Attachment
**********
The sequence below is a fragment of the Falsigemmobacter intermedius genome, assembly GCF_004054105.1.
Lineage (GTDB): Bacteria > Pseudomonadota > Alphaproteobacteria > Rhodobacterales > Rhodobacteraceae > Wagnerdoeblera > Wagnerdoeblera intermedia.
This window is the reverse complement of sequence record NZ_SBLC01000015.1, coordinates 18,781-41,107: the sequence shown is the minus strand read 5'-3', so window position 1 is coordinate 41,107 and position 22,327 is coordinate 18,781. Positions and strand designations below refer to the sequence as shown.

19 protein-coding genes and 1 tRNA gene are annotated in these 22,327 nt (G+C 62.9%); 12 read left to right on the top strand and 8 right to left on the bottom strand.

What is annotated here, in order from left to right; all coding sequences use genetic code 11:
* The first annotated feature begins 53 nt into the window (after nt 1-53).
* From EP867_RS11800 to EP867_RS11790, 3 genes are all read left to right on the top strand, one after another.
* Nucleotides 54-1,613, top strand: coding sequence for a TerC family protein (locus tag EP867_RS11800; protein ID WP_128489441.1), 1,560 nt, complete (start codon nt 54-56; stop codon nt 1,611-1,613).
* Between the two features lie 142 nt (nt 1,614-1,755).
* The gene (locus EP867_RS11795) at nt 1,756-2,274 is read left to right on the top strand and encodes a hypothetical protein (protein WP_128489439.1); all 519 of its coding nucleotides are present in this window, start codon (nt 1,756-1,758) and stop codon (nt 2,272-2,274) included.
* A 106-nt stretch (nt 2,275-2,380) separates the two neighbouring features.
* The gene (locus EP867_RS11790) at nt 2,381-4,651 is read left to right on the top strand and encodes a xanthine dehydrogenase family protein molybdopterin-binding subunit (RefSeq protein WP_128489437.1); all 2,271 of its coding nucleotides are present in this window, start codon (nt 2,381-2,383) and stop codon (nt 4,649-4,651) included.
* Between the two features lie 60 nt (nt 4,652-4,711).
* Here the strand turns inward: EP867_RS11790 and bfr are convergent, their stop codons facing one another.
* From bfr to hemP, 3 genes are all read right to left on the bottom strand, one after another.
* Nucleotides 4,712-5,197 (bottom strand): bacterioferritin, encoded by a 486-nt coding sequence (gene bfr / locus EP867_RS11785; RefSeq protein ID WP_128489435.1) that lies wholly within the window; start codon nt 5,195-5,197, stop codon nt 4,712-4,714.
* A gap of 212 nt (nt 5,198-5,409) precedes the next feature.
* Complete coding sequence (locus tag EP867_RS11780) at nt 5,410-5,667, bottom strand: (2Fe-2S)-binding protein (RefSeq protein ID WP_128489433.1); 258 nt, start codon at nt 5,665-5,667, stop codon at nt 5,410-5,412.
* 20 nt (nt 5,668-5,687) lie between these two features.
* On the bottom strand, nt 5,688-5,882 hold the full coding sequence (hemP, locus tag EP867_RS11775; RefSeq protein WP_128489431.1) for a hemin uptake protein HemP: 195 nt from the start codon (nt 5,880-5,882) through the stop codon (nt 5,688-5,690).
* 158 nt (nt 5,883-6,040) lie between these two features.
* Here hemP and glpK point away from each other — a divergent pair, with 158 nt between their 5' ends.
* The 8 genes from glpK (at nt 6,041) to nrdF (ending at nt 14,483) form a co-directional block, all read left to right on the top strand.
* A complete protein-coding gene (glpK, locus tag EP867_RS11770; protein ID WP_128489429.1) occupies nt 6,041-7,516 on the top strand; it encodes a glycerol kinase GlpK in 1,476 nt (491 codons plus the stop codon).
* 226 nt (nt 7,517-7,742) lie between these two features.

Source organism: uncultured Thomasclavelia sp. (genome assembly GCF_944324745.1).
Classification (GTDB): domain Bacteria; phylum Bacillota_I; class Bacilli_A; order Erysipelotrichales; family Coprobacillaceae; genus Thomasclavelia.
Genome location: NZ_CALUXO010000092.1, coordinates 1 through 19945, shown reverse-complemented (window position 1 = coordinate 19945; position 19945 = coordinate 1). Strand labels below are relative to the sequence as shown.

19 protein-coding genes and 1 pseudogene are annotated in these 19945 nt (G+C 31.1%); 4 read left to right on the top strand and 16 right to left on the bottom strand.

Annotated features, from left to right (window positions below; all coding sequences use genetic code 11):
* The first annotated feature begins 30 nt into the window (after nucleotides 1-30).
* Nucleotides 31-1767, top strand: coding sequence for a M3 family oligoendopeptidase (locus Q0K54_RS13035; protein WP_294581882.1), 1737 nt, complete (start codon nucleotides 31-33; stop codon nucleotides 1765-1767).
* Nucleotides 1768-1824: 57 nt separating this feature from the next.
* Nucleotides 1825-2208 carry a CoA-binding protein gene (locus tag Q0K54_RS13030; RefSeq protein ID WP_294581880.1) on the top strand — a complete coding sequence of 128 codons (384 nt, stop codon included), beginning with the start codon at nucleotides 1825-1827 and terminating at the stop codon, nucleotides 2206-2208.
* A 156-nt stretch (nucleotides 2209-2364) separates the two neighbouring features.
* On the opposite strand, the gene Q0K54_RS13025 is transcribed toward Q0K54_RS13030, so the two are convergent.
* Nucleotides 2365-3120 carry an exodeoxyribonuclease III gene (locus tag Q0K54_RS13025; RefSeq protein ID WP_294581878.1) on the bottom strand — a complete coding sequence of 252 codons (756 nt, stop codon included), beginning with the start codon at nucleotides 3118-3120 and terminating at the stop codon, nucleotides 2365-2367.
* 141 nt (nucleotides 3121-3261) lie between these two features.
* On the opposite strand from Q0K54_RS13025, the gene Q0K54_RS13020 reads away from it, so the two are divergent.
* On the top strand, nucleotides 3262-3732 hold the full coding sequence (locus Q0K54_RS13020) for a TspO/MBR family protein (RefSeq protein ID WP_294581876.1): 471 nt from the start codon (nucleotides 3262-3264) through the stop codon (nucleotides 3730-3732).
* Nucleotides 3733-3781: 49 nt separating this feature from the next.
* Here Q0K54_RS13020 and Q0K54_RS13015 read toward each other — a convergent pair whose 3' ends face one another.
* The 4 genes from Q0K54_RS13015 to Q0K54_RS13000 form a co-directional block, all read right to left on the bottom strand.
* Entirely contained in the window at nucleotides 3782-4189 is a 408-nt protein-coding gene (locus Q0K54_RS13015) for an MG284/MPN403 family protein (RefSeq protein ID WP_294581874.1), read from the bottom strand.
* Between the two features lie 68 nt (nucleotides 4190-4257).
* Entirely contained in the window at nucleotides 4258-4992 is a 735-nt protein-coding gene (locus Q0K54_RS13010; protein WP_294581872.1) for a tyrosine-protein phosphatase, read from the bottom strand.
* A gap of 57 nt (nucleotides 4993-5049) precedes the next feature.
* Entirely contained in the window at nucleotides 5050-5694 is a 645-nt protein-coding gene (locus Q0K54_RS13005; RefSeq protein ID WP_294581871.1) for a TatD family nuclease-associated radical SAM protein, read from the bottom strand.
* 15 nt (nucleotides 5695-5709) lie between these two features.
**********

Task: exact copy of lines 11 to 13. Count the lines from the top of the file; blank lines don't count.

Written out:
* A 106-nt stretch (nt 2,275-2,380) separates the two neighbouring features.
* The gene (locus EP867_RS11790) at nt 2,381-4,651 is read left to right on the top strand and encodes a xanthine dehydrogenase family protein molybdopterin-binding subunit (RefSeq protein WP_128489437.1); all 2,271 of its coding nucleotides are present in this window, start codon (nt 2,381-2,383) and stop codon (nt 4,649-4,651) included.
* Between the two features lie 60 nt (nt 4,652-4,711).